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Fun Facts about the Caribbean you might not know

Learn nine little-known facts about one of Sunsail’s favourite sun-kissed regions the Caribbean. For intrepid sailors seeking the most out of their holiday, we recommend exploring our exciting flotilla routes, which include a lead skipper, technician, and friendly host to show you the best hidden gems, just to name a few perks. 

Norman Island

1) Norman Island, British Virgin Islands

At the southern tip of the British Islands archipelago, you will find Norman Island. Steeped in fantastic tales of buried treasure and pirates, this storied island is said to have inspired Robert Louis Stevenson’s famous classic “Treasure Island”.

Before you dismiss these tales as purely fanciful, legend has it in 1750 a Spanish treasure cargo carrier mutinied. The treasure from the ship was then dispersed across Norman Island for residents of Tortola to dig up for themselves, with a general from the Leeward Islands recovering some of the loot!

Take your time to enjoy panoramic views from Spy Glass Hill, a known pirate vantage point, or sail towards Dead Man’s Bay to sing the infamous tune “yo ho ho and a bottle of rum” like Blackbeard’s marooned creRumorsurs of more pirate gold on the island, fantastic snorkelling spots, and turquoise waters are just a couple of reasons that make this island a must see!   

 Caribbean


2) The Caribbean

With more than 700 different Caribbean islands, islets, caves, and reefs in the Caribbean, you’re literally spoiled with choices. If you’re wanting that castaway, secluded experience, you’re in luck, as only 2% of its islands are actually inhabited, allowing for unique areas teeming with exotic marine and land wildlife to thrive! 

Jost Van Dyke

3) Jost Van Dyke, British Virgin Islands

Resting in the northern part of the BVI’s archipelago, Jost Van Dkye sits about 5 miles northwest of Tortola. The island was named after Dutch privateer and rumoured pirate Joost Van Dyk – one of the earliest European settlers in the BVI. Building forts on Jost Van Dyke, Tortola, and Virgin Gorda, he worked on behalf of the Dutch West India Company before the Spanish invaded in 1680.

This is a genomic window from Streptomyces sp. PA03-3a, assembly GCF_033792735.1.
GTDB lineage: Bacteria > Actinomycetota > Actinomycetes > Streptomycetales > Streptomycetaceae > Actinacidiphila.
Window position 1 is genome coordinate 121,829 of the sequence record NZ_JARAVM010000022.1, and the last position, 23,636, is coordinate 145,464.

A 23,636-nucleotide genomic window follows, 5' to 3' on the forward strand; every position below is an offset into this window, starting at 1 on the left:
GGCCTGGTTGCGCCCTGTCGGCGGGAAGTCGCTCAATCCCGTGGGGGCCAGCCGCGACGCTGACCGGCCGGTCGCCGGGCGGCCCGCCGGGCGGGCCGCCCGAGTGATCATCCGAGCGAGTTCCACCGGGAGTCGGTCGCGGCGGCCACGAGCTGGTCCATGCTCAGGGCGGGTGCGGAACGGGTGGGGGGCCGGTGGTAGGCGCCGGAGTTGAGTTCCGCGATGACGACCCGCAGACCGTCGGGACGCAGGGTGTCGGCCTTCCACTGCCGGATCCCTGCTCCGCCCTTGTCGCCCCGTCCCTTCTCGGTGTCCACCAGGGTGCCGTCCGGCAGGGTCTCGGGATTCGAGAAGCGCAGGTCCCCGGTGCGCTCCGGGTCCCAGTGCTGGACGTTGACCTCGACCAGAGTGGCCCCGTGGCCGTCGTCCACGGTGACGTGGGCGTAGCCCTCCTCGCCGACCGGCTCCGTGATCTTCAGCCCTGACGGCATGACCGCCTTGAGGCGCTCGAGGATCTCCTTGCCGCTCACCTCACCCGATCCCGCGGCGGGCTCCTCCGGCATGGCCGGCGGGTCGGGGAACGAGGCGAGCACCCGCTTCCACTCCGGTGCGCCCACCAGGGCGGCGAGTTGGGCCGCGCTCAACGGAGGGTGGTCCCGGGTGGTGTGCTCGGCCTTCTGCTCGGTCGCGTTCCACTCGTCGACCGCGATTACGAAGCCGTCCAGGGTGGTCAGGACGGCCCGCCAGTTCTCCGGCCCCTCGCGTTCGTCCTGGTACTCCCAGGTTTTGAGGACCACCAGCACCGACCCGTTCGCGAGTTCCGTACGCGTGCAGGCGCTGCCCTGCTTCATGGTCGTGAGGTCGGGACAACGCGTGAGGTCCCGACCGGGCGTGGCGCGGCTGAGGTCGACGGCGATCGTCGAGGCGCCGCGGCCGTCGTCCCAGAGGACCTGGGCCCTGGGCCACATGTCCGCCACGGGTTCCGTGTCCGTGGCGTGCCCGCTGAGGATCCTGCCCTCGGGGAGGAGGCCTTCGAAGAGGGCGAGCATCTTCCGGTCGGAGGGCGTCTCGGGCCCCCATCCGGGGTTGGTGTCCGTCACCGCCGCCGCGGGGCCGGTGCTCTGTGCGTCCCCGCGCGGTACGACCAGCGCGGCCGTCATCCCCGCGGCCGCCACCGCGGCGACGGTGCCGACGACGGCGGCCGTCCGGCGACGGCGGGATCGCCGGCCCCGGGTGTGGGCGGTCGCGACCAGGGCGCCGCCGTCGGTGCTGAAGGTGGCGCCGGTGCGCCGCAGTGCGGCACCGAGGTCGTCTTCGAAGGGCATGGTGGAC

With only 300 residents on Jost Van Dyke, take your time to soak up the island vibes and head to the Soggy Dollar bar to try their infamous painkiller cocktail, a concoction of Pusser’s rum, coconut cream, orange juice, and pineapple. 

Saint Martin

4) Saint Martin

Situated northeast of the Caribbean Sea, St. Martin holds the title of the world’s smallest inhabited island divided between two countries, with a total surface area of just 34km2.

However, this isn’t the only interesting fact about St. Martin. Discovered by Christopher Columbus on his second voyage to the West Indies in 1493, he named the island “Isla de San Martin”, and it has since had its fair share of smoky gun battles. With the Spanish, French, and Dutch all wanting to assert their claim over St. Martin, the island is now split between the French and Dutch borders, after exchanging hands between the two powers 16 times!

Anegada